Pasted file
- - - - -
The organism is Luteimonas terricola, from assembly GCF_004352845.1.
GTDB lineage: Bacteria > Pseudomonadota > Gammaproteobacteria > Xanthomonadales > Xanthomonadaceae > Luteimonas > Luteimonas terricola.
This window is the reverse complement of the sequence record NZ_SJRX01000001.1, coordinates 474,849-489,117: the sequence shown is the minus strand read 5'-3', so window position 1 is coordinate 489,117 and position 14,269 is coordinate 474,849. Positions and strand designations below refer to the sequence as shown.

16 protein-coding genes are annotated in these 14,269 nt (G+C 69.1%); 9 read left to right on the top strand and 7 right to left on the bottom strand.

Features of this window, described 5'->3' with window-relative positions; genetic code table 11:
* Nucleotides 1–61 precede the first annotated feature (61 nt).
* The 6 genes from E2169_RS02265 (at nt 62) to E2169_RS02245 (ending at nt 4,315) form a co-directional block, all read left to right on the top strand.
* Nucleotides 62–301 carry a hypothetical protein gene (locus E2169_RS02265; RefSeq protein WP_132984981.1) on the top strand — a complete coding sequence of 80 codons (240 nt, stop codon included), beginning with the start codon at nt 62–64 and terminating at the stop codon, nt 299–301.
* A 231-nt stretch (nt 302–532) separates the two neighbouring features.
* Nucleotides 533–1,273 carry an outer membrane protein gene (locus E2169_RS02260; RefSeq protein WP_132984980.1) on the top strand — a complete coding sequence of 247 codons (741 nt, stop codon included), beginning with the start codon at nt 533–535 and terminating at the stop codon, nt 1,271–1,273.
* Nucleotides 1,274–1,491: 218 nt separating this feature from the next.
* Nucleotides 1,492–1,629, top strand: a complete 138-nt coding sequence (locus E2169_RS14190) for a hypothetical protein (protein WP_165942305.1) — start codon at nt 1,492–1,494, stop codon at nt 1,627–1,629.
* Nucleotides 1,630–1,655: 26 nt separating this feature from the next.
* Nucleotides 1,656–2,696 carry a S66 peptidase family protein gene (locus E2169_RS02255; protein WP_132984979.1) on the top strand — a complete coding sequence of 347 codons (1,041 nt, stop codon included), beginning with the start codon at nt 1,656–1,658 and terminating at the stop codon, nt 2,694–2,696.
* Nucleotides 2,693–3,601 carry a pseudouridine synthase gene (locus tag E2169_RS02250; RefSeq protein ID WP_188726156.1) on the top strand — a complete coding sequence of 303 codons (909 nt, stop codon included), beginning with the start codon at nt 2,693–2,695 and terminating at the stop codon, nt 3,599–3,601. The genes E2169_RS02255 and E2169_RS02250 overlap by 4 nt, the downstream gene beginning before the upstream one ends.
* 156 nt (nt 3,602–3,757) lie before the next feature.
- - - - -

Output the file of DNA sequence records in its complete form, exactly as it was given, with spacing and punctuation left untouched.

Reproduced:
The organism is Luteimonas terricola, from assembly GCF_004352845.1.
GTDB lineage: Bacteria > Pseudomonadota > Gammaproteobacteria > Xanthomonadales > Xanthomonadaceae > Luteimonas > Luteimonas terricola.
This window is the reverse complement of the sequence record NZ_SJRX01000001.1, coordinates 474,849-489,117: the sequence shown is the minus strand read 5'-3', so window position 1 is coordinate 489,117 and position 14,269 is coordinate 474,849. Positions and strand designations below refer to the sequence as shown.

16 protein-coding genes are annotated in these 14,269 nt (G+C 69.1%); 9 read left to right on the top strand and 7 right to left on the bottom strand.

Features of this window, described 5'->3' with window-relative positions; genetic code table 11:
* Nucleotides 1–61 precede the first annotated feature (61 nt).
* The 6 genes from E2169_RS02265 (at nt 62) to E2169_RS02245 (ending at nt 4,315) form a co-directional block, all read left to right on the top strand.
* Nucleotides 62–301 carry a hypothetical protein gene (locus E2169_RS02265; RefSeq protein WP_132984981.1) on the top strand — a complete coding sequence of 80 codons (240 nt, stop codon included), beginning with the start codon at nt 62–64 and terminating at the stop codon, nt 299–301.
* A 231-nt stretch (nt 302–532) separates the two neighbouring features.
* Nucleotides 533–1,273 carry an outer membrane protein gene (locus E2169_RS02260; RefSeq protein WP_132984980.1) on the top strand — a complete coding sequence of 247 codons (741 nt, stop codon included), beginning with the start codon at nt 533–535 and terminating at the stop codon, nt 1,271–1,273.
* Nucleotides 1,274–1,491: 218 nt separating this feature from the next.
* Nucleotides 1,492–1,629, top strand: a complete 138-nt coding sequence (locus E2169_RS14190) for a hypothetical protein (protein WP_165942305.1) — start codon at nt 1,492–1,494, stop codon at nt 1,627–1,629.
* Nucleotides 1,630–1,655: 26 nt separating this feature from the next.
* Nucleotides 1,656–2,696 carry a S66 peptidase family protein gene (locus E2169_RS02255; protein WP_132984979.1) on the top strand — a complete coding sequence of 347 codons (1,041 nt, stop codon included), beginning with the start codon at nt 1,656–1,658 and terminating at the stop codon, nt 2,694–2,696.
* Nucleotides 2,693–3,601 carry a pseudouridine synthase gene (locus tag E2169_RS02250; RefSeq protein ID WP_188726156.1) on the top strand — a complete coding sequence of 303 codons (909 nt, stop codon included), beginning with the start codon at nt 2,693–2,695 and terminating at the stop codon, nt 3,599–3,601. The genes E2169_RS02255 and E2169_RS02250 overlap by 4 nt, the downstream gene beginning before the upstream one ends.
* 156 nt (nt 3,602–3,757) lie before the next feature.